The park is owned by the Uganda Wildlife Authority, a parastatal government body. The park has total protection, although communities adjacent to the park can access some of its resources.
The areas bordering the park have a high population density of more than 300 people per square kilometer. Some of the people who live in these areas are among the poorest people in Uganda. The high population and poor agricultural practices, place a great pressure on the Bwindi forest, and are one of the biggest threats to the park.
Ninety percent of the people are dependent on subsistence agriculture, as agriculture is one of the area’s few ways of earning income.
Prior to Bwindi’s gazetting as a national park in 1991, the park was designated as a forest reserve, and regulations about the right to access the forest were more liberal and seldom enforced. Local people hunted, mined, logged, pit sawed, and kept bees in the park. It was gazetted as a national park in 1991 because of its rich biodiversity and threats to the integrity of the forest.
Its designation as a national park gave the park higher protection status. State agencies increased protection and control of the park. Adjacent communities’ access to the forest immediately ended.
This closing of access caused large amounts of resentment and conflict among these local communities and park authorities. The Batwa, a group that had relied on the forest, were badly affected.
The Batwa fished, harvested wild yams and honey, and had ancestral sites within the park. Despite the Batwa People’s historical claim to land rights and having lived in the area for generations without destroying the area’s ecosystem, they did not benefit from any national compensation scheme when they were evicted.
Non-Batwa farmers who had cut down the forested areas in order to cultivate them, received compensation and their land rights were recognised. People have lost livestock and crops from wildlife, and there have been some human deaths.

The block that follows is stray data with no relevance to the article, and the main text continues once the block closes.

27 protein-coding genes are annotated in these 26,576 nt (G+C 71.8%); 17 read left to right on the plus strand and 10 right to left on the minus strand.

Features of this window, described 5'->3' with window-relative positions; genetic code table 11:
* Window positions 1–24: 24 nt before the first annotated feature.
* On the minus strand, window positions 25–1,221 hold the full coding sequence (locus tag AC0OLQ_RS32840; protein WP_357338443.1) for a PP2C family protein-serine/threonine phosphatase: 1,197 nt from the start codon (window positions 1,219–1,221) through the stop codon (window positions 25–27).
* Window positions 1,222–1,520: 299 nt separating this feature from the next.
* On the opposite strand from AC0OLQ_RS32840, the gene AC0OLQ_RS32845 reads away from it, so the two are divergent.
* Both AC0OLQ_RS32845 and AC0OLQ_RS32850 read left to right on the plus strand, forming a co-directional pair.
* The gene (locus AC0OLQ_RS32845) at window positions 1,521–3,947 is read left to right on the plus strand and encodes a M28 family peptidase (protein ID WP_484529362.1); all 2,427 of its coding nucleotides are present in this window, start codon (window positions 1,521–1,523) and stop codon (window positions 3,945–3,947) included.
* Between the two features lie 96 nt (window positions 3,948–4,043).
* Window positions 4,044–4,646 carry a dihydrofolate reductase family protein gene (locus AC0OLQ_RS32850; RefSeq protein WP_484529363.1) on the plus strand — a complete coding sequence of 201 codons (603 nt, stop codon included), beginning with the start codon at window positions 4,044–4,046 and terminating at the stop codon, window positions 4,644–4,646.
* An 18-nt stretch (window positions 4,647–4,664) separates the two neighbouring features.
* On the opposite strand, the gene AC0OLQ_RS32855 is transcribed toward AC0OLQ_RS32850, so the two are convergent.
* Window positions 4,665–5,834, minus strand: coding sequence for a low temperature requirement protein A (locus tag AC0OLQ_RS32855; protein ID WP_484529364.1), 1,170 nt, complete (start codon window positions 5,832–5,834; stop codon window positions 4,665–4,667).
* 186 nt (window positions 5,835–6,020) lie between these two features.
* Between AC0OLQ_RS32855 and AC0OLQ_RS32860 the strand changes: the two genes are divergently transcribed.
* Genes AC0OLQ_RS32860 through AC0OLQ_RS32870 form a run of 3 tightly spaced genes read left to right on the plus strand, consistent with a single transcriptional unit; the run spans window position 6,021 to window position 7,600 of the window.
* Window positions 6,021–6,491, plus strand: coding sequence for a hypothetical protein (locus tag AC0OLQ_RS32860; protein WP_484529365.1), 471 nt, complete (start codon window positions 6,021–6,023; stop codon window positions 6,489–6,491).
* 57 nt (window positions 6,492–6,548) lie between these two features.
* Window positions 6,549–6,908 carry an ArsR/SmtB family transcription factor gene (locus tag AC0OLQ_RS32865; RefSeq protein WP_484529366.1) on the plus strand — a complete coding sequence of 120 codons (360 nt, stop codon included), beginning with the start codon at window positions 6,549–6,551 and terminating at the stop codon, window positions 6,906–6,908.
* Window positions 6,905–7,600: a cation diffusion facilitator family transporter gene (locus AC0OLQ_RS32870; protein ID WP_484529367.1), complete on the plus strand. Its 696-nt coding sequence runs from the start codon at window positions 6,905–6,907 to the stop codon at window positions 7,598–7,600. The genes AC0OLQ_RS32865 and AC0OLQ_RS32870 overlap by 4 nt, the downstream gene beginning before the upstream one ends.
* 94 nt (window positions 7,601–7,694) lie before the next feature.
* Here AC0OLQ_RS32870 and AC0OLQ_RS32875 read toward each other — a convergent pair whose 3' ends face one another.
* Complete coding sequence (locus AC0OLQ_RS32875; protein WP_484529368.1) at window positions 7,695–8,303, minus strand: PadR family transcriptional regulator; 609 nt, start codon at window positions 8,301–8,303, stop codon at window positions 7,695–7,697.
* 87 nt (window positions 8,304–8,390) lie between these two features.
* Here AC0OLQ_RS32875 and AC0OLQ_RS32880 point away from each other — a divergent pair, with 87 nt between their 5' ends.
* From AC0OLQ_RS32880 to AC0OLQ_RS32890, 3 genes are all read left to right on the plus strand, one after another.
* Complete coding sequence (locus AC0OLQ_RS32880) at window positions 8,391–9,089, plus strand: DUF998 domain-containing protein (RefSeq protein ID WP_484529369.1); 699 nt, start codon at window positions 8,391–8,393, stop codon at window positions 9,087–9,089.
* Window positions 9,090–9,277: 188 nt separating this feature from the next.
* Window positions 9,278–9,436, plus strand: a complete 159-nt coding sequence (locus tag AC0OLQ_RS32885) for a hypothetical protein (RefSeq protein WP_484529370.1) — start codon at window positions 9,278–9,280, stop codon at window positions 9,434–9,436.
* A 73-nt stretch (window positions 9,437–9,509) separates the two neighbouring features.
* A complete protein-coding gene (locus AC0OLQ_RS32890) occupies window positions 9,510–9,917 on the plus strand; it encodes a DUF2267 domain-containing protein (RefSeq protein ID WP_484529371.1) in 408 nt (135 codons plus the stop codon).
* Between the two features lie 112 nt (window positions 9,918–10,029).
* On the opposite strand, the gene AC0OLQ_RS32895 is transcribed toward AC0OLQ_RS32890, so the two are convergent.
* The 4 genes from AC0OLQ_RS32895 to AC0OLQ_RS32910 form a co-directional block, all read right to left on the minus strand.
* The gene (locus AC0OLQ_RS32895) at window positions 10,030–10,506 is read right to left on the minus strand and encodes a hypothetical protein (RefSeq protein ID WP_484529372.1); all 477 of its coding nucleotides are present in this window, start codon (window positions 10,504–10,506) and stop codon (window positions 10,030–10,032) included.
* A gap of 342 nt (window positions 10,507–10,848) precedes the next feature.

The habituation of gorillas to humans in order to facilitate tourism may have increased the damage they do to local people’s property because their fear of people has decreased.
Tourists may visit the park any time during the year, although conditions in the park are more difficult during the rainy season. The park is in a remote location, and the roads are in poor condition. Tourist accommodations include a lodge, tented camps, and rooms run by the community located near the Buhoma entrance gate.
Bwindi Community Hospital provides health care to 40,000 people in the area and to visiting tourists.
Gorilla tracking is the park’s main tourist attraction, and it generates much revenue for Uganda Wildlife Authority. Tourists wishing to track gorillas must first obtain a permit. Selected gorillas families have been habituated to human presence, and the number of visitors is tightly controlled to prevent risks to the gorillas and degradation of the habitat.
Several tour companies such as Bamboo Eco-tours are able to reserve gorilla tracking permits for prospective visitors to Bwindi. The gorillas seldom react to tourists. There are strict rules for tourists to minimize the risk of diseases passing from them to the gorillas.
Uganda, Rwanda, and the Democratic Republic of the Congo are the only countries where it is possible to visit mountain gorillas. Guided walks through the forest include a walk to a waterfall, and walks for monkey watching and birding.